Grace Poe fears ‘tampering’ of citizenship documents

Camille Elemia

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Grace Poe fears ‘tampering’ of citizenship documents
Senator Poe says the tactics used to disqualify her father from the 2004 presidential elections are being used against her now

MANILA, Philippines – After a political party attempted to question her citizenship before the Senate Electoral Tribunal on Wednesday, August 5, Senator Grace Poe said she is cautious in releasing documents out of fear of “tampering.”

The neophyte senator said she would present in the proper forum the documents that would prove she is qualified to run for a higher office. However, she recalled how her father’s birth certificate was forged in the national archives when certain camps were trying to disqualify him from the 2004 presidential election.

“Kaya lang po kasi minsan, alam mo ‘yung nangyari sa tatay ko noon? ‘Yung citizenship niya, ‘yung mismong birth certificate niya ay kanilang na-forge doon sa national archives. Kaya nag-iingat din ako sa dokumento dahil lahat po ng paratang nila kay FPJ noon, may konti lang ang pagkakaiba ay ginagamit nila ngayon sa akin,” Poe told reporters.

(But sometimes, remember what happened to my father then? His citizenship [case], his birth certificate was forged in the national archives. That’s why I’m being careful with releasing documents. All their accusations against FPJ then are similar to what they’re using against me now.)

(READ: FPJ’s citizenship woes a glimpse of Grace Poe’s battle ahead)

On Wednesday morning, Ang Kapatiran 2013 senatorial candidate Lito David tried to file a case against Poe before the Senate Electoral Tribunal. The SET did not accept the complaint, however, because he was unable to pay the P50,000 filing fee.

David said Poe cannot be considered a natural born Filipino as she is a foundling. He also claimed Poe was one year short of the 2-year residency requirement for senator and that she was an American citizen when she assumed government office in 2010.

David is set to re-file his petition against Poe on Thursday, August 6.

Citizenship, residency different things?

Poe, a foundling who became a United States citizen before working for the government, welcomed this move. She said the SET will be the proper venue to discuss the issue.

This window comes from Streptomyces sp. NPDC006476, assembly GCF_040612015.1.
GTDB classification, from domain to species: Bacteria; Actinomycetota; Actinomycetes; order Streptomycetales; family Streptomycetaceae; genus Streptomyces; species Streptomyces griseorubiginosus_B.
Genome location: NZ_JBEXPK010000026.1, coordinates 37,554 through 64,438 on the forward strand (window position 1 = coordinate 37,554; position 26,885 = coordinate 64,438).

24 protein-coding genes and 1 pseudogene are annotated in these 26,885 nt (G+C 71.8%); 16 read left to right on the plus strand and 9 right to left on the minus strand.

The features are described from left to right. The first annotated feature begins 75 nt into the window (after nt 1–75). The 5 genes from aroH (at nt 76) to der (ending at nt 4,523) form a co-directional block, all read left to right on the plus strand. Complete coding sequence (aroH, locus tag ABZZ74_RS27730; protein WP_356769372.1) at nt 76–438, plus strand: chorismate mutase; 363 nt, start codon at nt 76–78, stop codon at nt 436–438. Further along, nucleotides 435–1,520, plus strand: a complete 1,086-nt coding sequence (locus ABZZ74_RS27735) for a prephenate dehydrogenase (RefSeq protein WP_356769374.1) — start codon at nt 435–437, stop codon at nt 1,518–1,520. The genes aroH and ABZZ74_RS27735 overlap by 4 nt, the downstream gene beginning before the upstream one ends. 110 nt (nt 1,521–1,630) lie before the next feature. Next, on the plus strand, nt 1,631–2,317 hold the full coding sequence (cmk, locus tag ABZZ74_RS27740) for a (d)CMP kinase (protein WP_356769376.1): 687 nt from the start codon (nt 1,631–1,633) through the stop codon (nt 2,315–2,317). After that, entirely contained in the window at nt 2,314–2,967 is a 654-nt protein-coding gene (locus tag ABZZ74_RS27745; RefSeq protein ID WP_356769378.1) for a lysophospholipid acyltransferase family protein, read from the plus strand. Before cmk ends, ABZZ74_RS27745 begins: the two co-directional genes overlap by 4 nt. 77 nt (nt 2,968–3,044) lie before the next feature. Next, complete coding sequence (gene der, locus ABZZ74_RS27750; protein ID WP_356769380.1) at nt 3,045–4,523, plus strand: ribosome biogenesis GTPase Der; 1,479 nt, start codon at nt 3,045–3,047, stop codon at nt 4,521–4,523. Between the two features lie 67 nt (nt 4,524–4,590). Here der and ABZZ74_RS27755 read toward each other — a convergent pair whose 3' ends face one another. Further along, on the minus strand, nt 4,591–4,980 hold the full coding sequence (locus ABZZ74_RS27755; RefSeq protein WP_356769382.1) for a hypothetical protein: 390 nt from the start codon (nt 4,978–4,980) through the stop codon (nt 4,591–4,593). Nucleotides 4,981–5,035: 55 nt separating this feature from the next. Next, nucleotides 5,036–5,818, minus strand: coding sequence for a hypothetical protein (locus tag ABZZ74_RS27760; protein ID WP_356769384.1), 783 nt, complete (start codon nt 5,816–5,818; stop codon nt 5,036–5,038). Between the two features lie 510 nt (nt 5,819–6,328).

She insisted she is a natural born Filipino and has stayed in the country long enough to be allowed to run for higher office. 

She said the citizenship and residency requirements for a presidential candidate are taken separately. 

Poe earlier said she had been residing in the Philippines since 2004, as she campaigned for his late father Fernando Poe Jr and gave birth to her youngest child here.

As for her nationality, Poe said she renounced her US citizenship on October 20, 2010, a day before she took oath as chairman of the Movie and Television Review and Classification Board.

Poe said her cancelled US passport bears the stamp indicating her last use of it.

“P’wede naman po talaga namin ipresenta sa tamang korte o sa tamang forum. Hindi naman po ‘yan namin tinatago. Mali po, gusto ko sabihin mali po ang sinasabi ng iba para magkaroon ng confusion o kalituhan. Hindi ko po ginamit ang ibang passport kundi Philippine passport noong ako na po ay nag-renounce ng aking ibang citizenship,” Poe said.

(We can present that in the proper court or forum. We are not hiding [the documents]. I want to say the allegations are wrong, as they are only meant to confuse [the public.] I did not use any but the Philippine passport when I renounced my US citizenship.)

Poe also cited the UN Convention on the Rights of the Child, the UN Convention on Civil and Political Rights, and the Universal Declaration of Human Rights to support her point that no person can be “stateless.”


With all the allegations thrown at her, Poe said she is all the more motivated to continue the fight.

“Pero ‘pag ako ang bumigay, sino ang mawawalan ng karapatan dito? Hindi ba ‘yung mga ibang batang hindi rin matukoy ang mga magulang? At sino ang mamamayagpag dito? Ang mga taong luma ang estilo ng pulitika? Sila ba ang papayagan natin na mamuno pagkatapos ng administrasyon na ito? Parang hindi naman yata tama,” Poe said.

(But if I give up, who will lose their rights? Isn’t it the children who have no information on their parents? And who will win here? Those people who subscribe to old style politics? Should we allow them to lead after this administration? I don’t think that’s right.)

Poe, who is leading in presidential preference surveys, said she is extra focused on preparing for the legal battles ahead.

While the senator refused to say who are behind the moves to question her citizenship and residency, she said she is sure these are related to the 2016 elections. 

Poe called these people “desperate” for hiding behind technicalities, saying these are the same tactics used against FPJ in the 2004 presidential elections. – 

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Camille Elemia

Camille Elemia is a former multimedia reporter for Rappler. She covered media and disinformation, the Senate, the Office of the President, and politics.